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View Full Version : Medical Ox, Industrial Ox, What's The Difference?


DougC
11-21-2001, 11:08 AM
- - - While buying welding gas I saw a notice that the gasses sold were "intended for industrial use only". Now I already know that they put a small percentage of something in industrial nitrous oxide to make you gag if you inhale it, but what's the difference between medical and industrial oxygen? You can't mix anything reactive into 200-bar oxygen, so anything added would have to be nearly (or totally) inert: high-pressure oxygen equipment has to be kept basically sterile, literally clean enough to eat off of, no matter what circumstances it is used under. The problem with the inert chemical theory is that if the added chemical was inert, it wouldn't matter if you breathed it.
Are inert gasses toxic or unpleasant to breathe?
-Keep in mind here, anything added would have to be a rather small percentage of the total..... - DougC

Shagnasty
11-21-2001, 11:16 AM
There may not be anything added to it at all. The warning may just be a standard disclaimer so that people don't use industrial oxygen for weird things. This reminds me of laboratory ethanol that I used to work with. It had a stern warning on the side of the one gallon bottle that it was not for human consumption. However, it was laboratory grade which meant that it had to be absolutely pure with nothing added to it to denature it. I never did it, but if someone took laboratory ethanol and mixed it with some plain old laboratory water, they would have ended up with some of the cheapest, finest VODKA that can be had. Of course, that kind of thing is strongly discouraged by science supply companies so they put the warning on the side of the bottle to scare the timid away from trying it.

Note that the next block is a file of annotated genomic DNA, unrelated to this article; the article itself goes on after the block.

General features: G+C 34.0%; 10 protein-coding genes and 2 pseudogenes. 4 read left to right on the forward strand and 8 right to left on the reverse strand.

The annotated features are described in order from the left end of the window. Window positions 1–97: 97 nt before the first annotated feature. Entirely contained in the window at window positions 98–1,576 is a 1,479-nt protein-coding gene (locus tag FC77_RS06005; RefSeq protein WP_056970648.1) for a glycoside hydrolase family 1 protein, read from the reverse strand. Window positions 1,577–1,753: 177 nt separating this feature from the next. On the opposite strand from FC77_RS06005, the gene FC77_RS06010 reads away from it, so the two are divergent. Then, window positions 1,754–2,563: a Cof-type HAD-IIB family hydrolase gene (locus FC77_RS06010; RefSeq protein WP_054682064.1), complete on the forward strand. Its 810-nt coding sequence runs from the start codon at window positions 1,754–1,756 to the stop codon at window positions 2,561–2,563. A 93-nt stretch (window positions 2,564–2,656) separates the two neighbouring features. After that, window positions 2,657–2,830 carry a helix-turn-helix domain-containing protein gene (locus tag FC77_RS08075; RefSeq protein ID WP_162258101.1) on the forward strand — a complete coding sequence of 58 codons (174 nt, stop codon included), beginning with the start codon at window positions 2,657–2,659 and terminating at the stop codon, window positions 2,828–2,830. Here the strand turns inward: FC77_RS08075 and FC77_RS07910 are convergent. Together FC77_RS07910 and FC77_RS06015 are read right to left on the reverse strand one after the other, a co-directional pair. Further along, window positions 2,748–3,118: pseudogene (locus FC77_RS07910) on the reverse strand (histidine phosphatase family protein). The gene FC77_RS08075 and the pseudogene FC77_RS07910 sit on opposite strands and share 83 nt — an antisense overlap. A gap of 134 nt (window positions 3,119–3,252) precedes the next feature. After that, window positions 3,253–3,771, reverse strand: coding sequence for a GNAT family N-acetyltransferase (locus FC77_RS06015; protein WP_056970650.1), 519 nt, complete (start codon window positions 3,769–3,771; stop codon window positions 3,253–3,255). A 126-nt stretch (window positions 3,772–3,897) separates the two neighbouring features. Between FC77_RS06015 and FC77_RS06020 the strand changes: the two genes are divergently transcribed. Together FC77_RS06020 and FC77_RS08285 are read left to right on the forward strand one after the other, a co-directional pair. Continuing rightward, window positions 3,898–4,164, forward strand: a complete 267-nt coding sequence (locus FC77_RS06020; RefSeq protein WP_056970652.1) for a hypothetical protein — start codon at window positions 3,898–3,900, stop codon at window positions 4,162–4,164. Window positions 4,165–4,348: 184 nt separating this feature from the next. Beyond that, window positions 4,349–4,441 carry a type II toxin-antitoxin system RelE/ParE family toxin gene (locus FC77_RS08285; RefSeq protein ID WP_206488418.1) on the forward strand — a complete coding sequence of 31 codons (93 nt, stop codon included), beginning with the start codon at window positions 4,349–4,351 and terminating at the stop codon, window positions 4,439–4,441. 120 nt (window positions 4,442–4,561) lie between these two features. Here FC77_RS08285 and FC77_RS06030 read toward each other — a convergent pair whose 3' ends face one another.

Inky-
11-21-2001, 11:22 AM
Industrial oxagen has a little sulpher dioxide (smells like rotten eggs) added just so it can be detected if there is a leak or open valve.

Ethilrist
11-21-2001, 11:28 AM
May not be related, but industrial CO2 has something in it (lubricant?) while food-grade (what you'd use to force-carbonate or dispense soda or beer) doesn't.

Bob Scene
11-21-2001, 01:30 PM
According to this site, (http://hbd.org/hbd/archive/2488.html) the only difference is that oxygen that's sold for medical purposes has to be tested more thoroughly, and that's what makes it cost more. Here's what it says:

Bottom line: CO2 is CO2. The only differences in the gas industry that I know of are Medical Grade CO2 and Ultra High Purity CO2 for the semiconductor industry. These two grades of gas are simply tested for purity, but typically come from the same source that the beverage/welding/industrial grade comes from. This is usually the case with Argon, Nitrogen, and Oxygen as well. Industrial grade oxygen and Medical grade oxygen cylinders both get filled from the same bulk liquid tank. The grading is simply done as a test on the gas in the cylinder to ensure its purity.

That sounds convincing to me, but if you really need to know and Homebrew Digest isn't authoritative enough for you, I'm sure you could call Air Liquide or Matheson or whoever and ask them.